I’ve used a lot of writing apps. EverNote, Bear, good ole’ Word. But Ulysses has become my favorite. The interface is so clean and distraction-free. I love TypeWriter Mode (it fades out all the paragraphs except the one I’m writing). It supports Markdown formatting, which is what pretty much all of us use over here.
I can quickly export my articles in Markdown and paste them into WordPress to be published. Besides the interface, it’s easy to organize my articles, notes, and ideas into folders from the sidebar.
I usually do the actual writing on my iPad Pro (3rd gen) with my Magic Keyboard (this thing really is magic). But I love that I can jump on my Mac and quickly drop it into WordPress. It also backs up everything pretty regularly, so that’s comforting. ‘Cause you never know.
One of the things I love about the work culture here at Blanc Media is our communication etiquette. We use Notion and Slack. When someone tags you in Notion you can expect a response within 24 hours (during weekdays) and if someone sends you a message in Slack, you can expect a response within 4 hours. This helps us all work async and not get distracted by incessant urgent notifications. And, on the very rare occasions that we need to contact someone immediately, we can call or text someone. I text people because I am in that awkward gap between Millennials and Gen Z, so that means I hate phone calls.
We use Slack here every day. It’s our main mode of communication as a team. We have a few main channels and I use the private DMs all the time. It’s really nice to have a separate communication app from the one you use for your personal life. I have a focus mode that silences all work communication from 6pm until 8am the next day. I can rest assured that if the world starts burning down, someone will call or text me (hopefully text…). This helps us all really disconnect and leave work at work.
I also use the Apple Mail app. There’s nothing fancy about it. I don’t even use SaneBox (but I’m considering it). I honestly don’t get a ton of emails. All of our work communication is in slack. The only time I use email for work is when I’m communicating with outside clients or contractors. And then I’m always disappointed that I can’t add the unicorn parrot emoji…
I have a lot of “little apps” that run in the background or that I use occasionally that are pretty great. I have a subscription to SetApp. It’s one of the best subscriptions that I pay for monthly. That is where I found out about most of these apps.
Bartender organizes your menu bar. It’s pretty fantastic. I have an obnoxious amount of stuff on my menu bar and Bartender hides everything I don’t want to see. I get a bit stressed out by the clutter on my computer, so having a clean menu bar is pretty great.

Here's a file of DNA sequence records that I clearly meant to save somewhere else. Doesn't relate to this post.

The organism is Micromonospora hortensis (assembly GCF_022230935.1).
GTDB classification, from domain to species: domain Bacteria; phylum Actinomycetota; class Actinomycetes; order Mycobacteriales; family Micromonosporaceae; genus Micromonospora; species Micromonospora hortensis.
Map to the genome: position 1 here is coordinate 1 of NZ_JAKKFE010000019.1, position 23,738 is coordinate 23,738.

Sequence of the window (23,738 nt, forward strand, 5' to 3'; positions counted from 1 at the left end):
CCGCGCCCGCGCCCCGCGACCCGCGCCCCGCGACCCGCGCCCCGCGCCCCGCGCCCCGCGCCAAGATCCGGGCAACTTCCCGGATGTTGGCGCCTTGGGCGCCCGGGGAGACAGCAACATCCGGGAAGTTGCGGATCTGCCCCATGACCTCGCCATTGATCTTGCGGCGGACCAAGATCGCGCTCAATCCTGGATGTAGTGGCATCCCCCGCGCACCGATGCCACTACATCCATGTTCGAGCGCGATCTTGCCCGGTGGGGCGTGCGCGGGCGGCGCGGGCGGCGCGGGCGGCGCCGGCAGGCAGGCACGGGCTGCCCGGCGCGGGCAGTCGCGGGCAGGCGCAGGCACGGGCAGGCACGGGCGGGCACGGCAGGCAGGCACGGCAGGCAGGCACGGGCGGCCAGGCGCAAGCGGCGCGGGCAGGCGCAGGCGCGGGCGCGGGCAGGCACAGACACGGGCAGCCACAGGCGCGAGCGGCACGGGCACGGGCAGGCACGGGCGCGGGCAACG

There are also a few tricks you can do with Bartender. Like how it will hide your battery level until it’s below a certain percentage, and then it will appear. Cool right?
Paste might be my favorite discovery from SetApp. It saves everything you ever copy. You heard me right. No more accidentally “copying over” something you still needed.
I just pull up Paste with the keyboard shortcut
Command + Shift + V and it brings up the menu and I can paste something that I’ve previously copied. You can also create folders with items that you frequently need to paste.
I have a folder for Blanc Media with links I need a lot, snippets of code, color codes, etc.
It has saved my hide more than once.
Clean Shot X
CleanShot X This is my favorite screenshot app. I can take screenshots and edit and annotate them quickly. I used to go through some serious hoops to make useful annotated screenshots, but now it’s super easy with CleanShot X.
I’ve set it up so that every time I take a screenshot, a menu comes up for me to name it. Half the time I don’t change the name from the default gibberish. But whenever I am writing an article and need to give my screenshots name, this menu is a lifesaver for keeping things organized.
I can also record videos and GIFs, blur out or highlight sections of my screenshots, and take a scrolling screenshot. It’s pretty great. You can also set the keyboard shortcuts you want to take specific types of screenshots (a specific window, an entire screen, or just a part of your screen).
I don’t think I can work for 5 minutes without music. One day I forgot my AirPods at home when I went to the office, and suffice to say it was not a happy day.
Music helps me get in the zone. I’ve gotten pretty good at figuring out what kind of music I need to listen to in order to work well. For example, I never listen to a brand new album in a deep work session. All I will want to do it listen to the new tunes.
I am an Apple Music fan. I am on a family plan with my family, so it’s pretty cheap. Access to streaming has been pretty life-changing for my focus.
My must-have apps might not be the shiniest or most complicated system (you’ll be seeing some of those in the next few weeks I’m sure), but it works for me. My system is also constantly evolving as my personal and work life change and as I learn more.
I am constantly looking for ways to make my system more efficient. I love (non-crappy) integrations and ways to make things seamless.
My system is pretty dialed in. I quickly plop down at my desk, choose a playlist, and get in the zone.
Remember the importance of having a system that serves you and your goals. I’ve dialed in my system enough to help me get my work done, and enjoy myself as I do it. If you’re struggling to figure out your ideal productivity system, remember it’s not all about the apps you use. It’s about helping you do the things that matter. Your apps should help make that easier, and you know have some fun along the way.